Tuesday, November 16, 2010

What If We Don't Need the Unemployed?

Here's a thought: what if the 10 percent who aren't working on a paid job, just aren't necessary to the economy. Sure, we need their consumption. But we're all so productive that fewer people need actually work.

Not proposing this as a final conclusion, but as the theory of an economics layman.

Insofar as this employed — knock on wood! —observer is concerned, right now the problem is that there are lots of things being made on which fewer and fewer people feel comfortable spending money. That’s why savvy people, such as Economics Nobelist Paul Krugman and Fed Chairman Ben Bernanke, are worried about deflation rather than the government's deficit.

But suppose, just suppose, that the 10 percent of the workforce that's been on the bench for about a year is never going to work again. There are certainly many jobs that are never coming back, ask a linotypist, if you know what that is or someone who still calls himself that.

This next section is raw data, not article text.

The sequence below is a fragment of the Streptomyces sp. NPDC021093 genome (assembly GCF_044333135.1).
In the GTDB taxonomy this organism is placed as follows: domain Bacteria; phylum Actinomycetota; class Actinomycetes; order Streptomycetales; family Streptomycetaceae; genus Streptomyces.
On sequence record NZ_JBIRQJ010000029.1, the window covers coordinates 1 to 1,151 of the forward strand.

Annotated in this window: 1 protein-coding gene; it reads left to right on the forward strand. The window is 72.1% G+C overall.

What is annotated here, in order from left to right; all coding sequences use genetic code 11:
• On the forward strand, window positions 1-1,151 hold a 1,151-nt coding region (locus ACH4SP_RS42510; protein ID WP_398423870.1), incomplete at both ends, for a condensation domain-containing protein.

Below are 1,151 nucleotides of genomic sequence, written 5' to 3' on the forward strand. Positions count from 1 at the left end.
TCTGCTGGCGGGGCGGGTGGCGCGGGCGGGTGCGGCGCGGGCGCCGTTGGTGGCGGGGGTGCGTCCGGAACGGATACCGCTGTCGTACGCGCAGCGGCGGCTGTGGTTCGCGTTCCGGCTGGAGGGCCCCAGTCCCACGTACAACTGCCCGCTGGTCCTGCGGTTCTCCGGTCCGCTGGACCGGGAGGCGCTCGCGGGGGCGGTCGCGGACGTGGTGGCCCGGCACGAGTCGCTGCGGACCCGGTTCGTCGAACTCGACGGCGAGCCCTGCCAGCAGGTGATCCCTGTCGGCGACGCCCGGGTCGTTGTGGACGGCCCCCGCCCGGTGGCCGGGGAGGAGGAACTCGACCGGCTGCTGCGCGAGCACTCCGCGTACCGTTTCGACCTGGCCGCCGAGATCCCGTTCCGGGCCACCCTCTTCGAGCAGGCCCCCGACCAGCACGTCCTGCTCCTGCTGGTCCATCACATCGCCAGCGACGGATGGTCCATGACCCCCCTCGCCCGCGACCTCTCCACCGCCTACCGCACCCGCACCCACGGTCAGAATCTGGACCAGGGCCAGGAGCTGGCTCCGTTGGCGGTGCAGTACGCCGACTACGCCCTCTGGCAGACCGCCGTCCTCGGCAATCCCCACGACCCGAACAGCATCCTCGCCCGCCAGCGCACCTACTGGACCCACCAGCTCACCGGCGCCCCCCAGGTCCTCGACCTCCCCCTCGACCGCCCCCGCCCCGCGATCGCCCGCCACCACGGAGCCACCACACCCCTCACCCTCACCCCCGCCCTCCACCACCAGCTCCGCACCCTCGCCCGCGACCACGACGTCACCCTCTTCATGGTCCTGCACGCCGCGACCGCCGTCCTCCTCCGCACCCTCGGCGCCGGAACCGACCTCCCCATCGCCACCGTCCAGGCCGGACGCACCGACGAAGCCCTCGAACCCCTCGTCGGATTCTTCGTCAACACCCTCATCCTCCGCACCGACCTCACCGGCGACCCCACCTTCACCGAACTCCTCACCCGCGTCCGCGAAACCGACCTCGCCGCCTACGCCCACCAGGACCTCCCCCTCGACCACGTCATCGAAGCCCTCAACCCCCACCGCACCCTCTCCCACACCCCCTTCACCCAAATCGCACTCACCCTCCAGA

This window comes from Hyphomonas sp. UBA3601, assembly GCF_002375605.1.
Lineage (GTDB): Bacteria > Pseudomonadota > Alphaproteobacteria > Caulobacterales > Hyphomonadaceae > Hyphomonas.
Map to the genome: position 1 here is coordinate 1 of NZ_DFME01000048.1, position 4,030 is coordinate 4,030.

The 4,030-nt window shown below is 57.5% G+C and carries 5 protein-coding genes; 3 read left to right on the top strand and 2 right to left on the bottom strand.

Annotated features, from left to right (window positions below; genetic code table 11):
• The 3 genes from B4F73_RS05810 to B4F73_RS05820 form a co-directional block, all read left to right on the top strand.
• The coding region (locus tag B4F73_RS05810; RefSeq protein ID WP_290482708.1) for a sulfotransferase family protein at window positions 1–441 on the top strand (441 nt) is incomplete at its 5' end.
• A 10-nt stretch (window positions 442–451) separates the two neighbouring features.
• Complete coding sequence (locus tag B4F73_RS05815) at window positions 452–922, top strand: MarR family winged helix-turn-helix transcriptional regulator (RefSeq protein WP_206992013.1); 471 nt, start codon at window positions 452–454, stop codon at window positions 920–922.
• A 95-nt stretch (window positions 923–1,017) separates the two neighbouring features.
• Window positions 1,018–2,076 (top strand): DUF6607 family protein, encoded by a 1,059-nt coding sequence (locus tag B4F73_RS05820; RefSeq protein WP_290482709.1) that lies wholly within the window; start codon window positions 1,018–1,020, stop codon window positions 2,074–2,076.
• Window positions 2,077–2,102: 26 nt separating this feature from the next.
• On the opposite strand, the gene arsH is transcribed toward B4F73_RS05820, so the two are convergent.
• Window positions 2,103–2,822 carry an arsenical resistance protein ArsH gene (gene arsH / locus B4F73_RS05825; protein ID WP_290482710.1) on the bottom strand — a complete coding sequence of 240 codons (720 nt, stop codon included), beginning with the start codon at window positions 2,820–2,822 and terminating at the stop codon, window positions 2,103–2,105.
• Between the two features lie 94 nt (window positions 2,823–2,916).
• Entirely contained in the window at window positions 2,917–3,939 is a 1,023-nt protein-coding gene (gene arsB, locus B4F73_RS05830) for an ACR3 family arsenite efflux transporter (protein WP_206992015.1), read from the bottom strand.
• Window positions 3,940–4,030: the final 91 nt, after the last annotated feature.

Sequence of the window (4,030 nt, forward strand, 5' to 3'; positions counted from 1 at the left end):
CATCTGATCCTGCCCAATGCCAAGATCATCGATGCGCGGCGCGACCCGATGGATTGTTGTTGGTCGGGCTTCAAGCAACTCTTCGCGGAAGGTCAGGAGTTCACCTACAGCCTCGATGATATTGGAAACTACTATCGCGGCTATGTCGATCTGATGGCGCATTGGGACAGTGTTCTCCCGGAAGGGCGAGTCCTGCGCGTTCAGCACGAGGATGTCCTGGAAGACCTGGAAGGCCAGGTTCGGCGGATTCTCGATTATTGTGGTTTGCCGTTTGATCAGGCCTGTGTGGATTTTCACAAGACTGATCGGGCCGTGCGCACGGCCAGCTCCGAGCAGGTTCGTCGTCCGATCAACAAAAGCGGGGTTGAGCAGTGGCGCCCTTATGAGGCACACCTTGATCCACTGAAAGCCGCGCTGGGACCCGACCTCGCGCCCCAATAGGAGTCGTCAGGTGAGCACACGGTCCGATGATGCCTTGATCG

What then? Are we just going to go up to them, hand them a Luger like in the World War II movies, and walk away secure that they understand they’re supposed to do the "honorable" thing and shoot themselves?

Wait! Don't shoot yourselves yet. We need your consumption. Wouldn't it make sense to accept a high structural unemployment and instead fund a portion of the population as consumers?

As someone on the hiring side of the table employer, I remember the high-employment 1990s as a nightmare in which anyone who had a pulse could get a job. If you weren't in a Fortune 500 company with gazillions, you had to hire from the bottom of the barrel, as I realized when a candidate's reference suggested I call her parole officer.

Notice how courteous customer service folks have become since the recession started? They're the motivated folks who want to do a good job, or who understand the connection between treating customers well and holding onto one's job.

Why not subsidize the grumpy folks who really hated their job to stay home and shop online, pumping money into the economy and keeping the rest of us chugging along? Or am I missing something?
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